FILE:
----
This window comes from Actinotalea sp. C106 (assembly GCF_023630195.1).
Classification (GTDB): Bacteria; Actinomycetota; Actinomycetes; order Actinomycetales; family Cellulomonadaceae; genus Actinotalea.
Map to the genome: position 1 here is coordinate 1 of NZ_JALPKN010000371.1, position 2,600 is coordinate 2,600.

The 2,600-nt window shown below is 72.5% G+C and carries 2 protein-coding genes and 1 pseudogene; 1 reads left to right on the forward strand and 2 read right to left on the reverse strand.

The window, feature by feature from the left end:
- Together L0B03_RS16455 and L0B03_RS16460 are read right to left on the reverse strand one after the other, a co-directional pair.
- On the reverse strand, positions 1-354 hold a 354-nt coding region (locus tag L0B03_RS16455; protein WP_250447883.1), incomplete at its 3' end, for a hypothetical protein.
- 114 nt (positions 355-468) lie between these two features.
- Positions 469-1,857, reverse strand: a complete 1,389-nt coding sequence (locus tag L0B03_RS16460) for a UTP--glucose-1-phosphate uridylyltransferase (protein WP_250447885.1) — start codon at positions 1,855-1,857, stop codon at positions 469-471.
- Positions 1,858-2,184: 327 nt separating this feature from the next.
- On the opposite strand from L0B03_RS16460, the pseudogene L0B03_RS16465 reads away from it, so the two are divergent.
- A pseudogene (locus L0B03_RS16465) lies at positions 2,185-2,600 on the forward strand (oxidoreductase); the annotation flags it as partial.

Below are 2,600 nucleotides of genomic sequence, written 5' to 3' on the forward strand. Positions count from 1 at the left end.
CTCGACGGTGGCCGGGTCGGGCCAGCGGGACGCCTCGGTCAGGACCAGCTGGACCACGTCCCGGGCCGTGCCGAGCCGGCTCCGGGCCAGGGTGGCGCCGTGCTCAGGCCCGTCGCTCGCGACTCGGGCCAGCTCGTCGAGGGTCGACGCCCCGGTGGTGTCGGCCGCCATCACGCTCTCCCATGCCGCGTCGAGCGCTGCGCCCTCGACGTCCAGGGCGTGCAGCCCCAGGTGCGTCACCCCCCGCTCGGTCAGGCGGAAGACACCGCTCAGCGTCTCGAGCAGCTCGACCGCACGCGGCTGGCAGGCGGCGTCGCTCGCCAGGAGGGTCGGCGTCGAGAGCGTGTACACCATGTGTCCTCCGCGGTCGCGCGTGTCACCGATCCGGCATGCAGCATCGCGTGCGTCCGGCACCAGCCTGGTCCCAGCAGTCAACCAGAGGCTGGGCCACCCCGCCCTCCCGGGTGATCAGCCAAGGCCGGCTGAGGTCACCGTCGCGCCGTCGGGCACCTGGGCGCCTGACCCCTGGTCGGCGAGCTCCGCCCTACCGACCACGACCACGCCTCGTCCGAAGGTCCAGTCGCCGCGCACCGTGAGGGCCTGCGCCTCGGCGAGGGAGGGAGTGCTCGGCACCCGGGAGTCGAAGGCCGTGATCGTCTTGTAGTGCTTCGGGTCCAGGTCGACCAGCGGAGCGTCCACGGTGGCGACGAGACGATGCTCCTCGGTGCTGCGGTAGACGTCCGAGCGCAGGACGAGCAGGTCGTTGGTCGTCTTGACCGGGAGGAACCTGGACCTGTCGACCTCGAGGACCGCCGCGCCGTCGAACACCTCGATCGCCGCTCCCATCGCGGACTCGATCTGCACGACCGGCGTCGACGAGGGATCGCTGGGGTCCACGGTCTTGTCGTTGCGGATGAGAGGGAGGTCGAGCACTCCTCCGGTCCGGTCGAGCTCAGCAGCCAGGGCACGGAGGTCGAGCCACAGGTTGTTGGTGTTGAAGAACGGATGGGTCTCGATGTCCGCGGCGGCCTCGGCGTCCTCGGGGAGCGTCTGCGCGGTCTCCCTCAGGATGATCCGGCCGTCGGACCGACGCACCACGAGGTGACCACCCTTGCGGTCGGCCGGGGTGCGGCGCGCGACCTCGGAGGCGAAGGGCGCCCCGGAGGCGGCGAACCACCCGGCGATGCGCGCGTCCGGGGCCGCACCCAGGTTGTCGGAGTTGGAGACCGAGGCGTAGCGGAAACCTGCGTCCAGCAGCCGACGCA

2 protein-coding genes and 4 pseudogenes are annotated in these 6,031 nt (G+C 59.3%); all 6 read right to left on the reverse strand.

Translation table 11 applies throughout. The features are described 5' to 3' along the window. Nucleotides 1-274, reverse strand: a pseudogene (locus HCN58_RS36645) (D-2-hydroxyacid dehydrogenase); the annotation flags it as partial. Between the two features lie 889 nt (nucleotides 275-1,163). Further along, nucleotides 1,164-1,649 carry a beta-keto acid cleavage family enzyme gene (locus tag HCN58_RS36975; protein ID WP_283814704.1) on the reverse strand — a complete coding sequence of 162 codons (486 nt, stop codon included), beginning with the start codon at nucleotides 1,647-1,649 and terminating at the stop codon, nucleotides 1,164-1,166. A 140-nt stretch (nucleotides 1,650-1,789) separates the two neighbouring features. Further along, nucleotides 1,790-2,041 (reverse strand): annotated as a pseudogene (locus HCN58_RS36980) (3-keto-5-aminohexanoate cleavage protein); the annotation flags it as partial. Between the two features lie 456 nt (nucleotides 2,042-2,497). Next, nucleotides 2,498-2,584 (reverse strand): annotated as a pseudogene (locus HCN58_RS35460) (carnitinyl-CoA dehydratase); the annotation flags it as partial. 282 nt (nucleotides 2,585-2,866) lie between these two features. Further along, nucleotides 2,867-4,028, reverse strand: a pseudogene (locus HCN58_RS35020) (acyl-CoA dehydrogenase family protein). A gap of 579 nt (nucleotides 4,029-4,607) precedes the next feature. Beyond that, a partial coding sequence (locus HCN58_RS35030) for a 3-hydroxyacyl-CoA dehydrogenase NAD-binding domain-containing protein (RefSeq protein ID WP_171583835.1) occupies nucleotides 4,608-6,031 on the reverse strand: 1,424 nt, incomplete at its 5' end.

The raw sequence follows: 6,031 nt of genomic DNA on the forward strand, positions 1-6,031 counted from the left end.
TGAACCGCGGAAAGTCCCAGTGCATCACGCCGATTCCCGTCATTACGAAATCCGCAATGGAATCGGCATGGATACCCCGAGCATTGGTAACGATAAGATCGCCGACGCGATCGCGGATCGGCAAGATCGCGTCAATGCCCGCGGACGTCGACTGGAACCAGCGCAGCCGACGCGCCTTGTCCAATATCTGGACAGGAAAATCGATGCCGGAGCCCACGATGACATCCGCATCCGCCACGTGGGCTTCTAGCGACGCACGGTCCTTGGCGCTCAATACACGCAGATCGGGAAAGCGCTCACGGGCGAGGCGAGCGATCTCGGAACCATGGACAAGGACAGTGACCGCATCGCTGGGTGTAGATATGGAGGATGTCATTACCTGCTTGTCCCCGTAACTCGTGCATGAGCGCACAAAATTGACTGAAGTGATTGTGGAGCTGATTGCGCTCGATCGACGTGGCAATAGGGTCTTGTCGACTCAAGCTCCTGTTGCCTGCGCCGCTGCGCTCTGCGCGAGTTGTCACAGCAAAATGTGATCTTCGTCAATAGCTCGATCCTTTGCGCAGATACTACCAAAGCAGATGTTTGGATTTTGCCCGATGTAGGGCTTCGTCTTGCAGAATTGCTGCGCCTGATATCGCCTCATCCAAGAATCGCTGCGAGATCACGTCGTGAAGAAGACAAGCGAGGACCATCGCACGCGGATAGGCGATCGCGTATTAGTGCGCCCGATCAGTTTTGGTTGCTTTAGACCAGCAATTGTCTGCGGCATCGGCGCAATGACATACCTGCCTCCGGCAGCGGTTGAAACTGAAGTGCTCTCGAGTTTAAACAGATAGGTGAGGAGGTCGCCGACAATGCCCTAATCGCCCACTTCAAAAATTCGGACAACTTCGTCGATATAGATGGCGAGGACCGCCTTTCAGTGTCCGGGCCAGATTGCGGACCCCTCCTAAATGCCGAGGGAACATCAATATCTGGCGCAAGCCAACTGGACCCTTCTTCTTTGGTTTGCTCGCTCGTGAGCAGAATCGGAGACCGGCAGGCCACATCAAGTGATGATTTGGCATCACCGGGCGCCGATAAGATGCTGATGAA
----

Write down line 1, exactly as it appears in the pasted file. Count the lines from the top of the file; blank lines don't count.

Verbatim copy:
This window comes from Actinotalea sp. C106 (assembly GCF_023630195.1).